|This post is pretty negative compared to my usual post, so read only if you wish to see the bad side of game development.
Indie Game Troubles
Work, Work, Work...Let's just start this blog post with the negative, as I have to get it off my chest. If you want to develop your own indie game, take it from me: It's way harder than photography and, "music theory" aside, even harder than playing music on an instrument you aren't familiar with! You'll start off with many ideas, things you can't wait to put into the game. Sure, at first it's easy because there's barely anything in your game to keep track of, plus it's easier to take it easy at that point.
However, as you start really developing things, you start raising your standards, like improving the game's textures, lighting, and overall look. Problem is, doing this only increases the amount of work you have to do from then on to put something in the game, as placeholder art and basic shapes would look very out-of-place beside finished assets. This is one thing that affects me, as I've done just that over the years, adding and improving textures, even redesigning Mary. This isn't even mentioning the music, which initially improved with song after song, beginning with The Nightlife for Rooftop to Rooftop. However, since the music is so high-quality, like the textures, this presents me with a bit of work that I have to look forward to doing, which I rarely do.
All of this has made me too lazy to add much before hitting the invisible walls that an artist hits when in an "artist block". As a result, not much new is here for those who have been checking the Xane's Development group on Facebook or kept up to date with the Facebook and Google+ pages. For readers of this blog, it will seem like I've done more than I've really done, due to these blocks and laziness. Hopefully this can be bypassed and work can resume going full speed, but with how I'm a single developer with no team members, this will be way slower to finish, and will probably take a big chunk of my life to finish, to earn barely any money to make up for it.
No, don't worry, no companies were dumb and threw a cease & desist letter at my face, thankfully, but, you see, I read /r/gamedev on Reddit and people on there mention that any indie game developer should get two things before releasing their game, an accountant and a lawyer (and said lawyers sometimes make posts there). The first, I assume, is just to make sure your money is all in order. However, the second one made me really start thinking: I have no lawyer. This would be a big problem, should Mary's Magical Adventure get released then have legal trouble for whatever reason. Additionally, lawyers can handle getting trademarks registered, so things like "Mary's Magical Adventure®" can be used, like Intel®'s legal symbol obsession! There's a third thing lawyers can help me with, and with how lazy I've become, I'll probably need it...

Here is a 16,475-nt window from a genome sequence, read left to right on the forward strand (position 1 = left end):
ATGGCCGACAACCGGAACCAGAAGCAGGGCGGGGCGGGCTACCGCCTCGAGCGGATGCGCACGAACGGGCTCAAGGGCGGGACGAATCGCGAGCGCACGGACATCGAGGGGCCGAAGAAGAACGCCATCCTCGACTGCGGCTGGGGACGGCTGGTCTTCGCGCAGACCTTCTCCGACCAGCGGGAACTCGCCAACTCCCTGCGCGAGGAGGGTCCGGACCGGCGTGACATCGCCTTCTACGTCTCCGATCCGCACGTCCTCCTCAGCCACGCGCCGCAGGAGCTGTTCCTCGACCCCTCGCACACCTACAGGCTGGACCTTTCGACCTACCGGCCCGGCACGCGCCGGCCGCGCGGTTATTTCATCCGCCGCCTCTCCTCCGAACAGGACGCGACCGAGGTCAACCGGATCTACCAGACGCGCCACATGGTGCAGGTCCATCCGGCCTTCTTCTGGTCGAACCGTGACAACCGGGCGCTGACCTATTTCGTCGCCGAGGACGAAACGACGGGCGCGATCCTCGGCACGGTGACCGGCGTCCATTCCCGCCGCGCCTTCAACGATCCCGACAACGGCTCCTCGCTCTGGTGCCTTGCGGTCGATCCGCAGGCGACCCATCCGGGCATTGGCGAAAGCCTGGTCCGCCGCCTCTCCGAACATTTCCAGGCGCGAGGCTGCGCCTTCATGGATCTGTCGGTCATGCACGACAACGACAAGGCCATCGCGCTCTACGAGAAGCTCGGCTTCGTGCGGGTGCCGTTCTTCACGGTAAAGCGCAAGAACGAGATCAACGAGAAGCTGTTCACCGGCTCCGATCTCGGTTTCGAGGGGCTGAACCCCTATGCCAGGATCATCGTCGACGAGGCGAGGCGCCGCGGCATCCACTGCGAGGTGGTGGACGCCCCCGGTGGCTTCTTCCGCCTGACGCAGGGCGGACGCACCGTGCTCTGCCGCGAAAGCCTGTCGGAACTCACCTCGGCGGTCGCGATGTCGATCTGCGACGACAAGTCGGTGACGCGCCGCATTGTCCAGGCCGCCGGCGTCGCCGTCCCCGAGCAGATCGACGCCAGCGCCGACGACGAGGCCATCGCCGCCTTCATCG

Yes, they can write legal contracts in that confusing Legalese English variant that somehow is more legally-binding than actually-understandable English! Since I barely seem to feel like doing work lately, I'd like to pay others to make things like character art, animated parts of cutscenes, and even music for me. It sounds straightforward, but trust me, reading that subreddit reminded me that even if the commissioned person gave me their finished work, they still own the legal rights to it, so they could backstab me after the game is released and cause a lot of trouble and wasted effort from me. With a contract, this is eliminated, as their legal rights are forcibly transferred to me, so I can use them in my game with no problems, the way it should be by default (but isn't, unfortunately)!
Anyways, hopefully you understand the problems in my head now, knowing I have a lot of work ahead of me if I want this game to be released but I don't feel like working enough anymore... How about we move on to updates?
The Many Minor Updates
Compare Rooftop to Rooftop (1-2) and City Street Run (1-3) in both of these videos. The top one is the first video on the newly-created Mary's Magical Adventure YouTube channel while the bottom is the last gameplay video on my personal channel. You may notice most of it is the same, but there are some small differences...
|v1.95 - Did someone paint the ceiling black? Nice try, whoever owns this place.
|v2.0 - Now this looks more believable! Want to follow the coin arrow up there?
You can get up there with Mary's upgraded Air Dash, Xane's multiple jumps, and Mary's Hammer Jump upgrade, the latter used in the newer video. In case the player couldn't see this obvious secret, an arrow of coins was also added below the "ceiling" to encourage players to try going up there. Yes, in a way, this is now a secret within a secret.
|v1.95 - A Gex tile texture was used for many floors in the third level.
|v2.0 - Not only is this more legally-safe, but it's high-res and has nice reflections!
|v1.95 - Most textures here come from SRB2. Also, note the background.
|v2.0 - This dimension is more realistic now! Goodbye, trippy rock sky!
|v1.95 - Who cares about soap? We've got a meeting, guys!
|v2.0 - Soap's on the table, in Mary's inventory, and more! Don't underestimate soap!
You can also purchase soap boxes to carry around. This can be seen in the new version's inventory, which shows the Soap Box as the first item. Additionally, magic was added as both a form of ammo and a timer for Mary/Xane's transformation. Collect at least 25 magic and you can transform, but you will lose the magic gradually over time.
Well, there's more to talk about, but due to that intro section, this is already pretty long, so more development-related stuff will be included in a second blog post. See you then!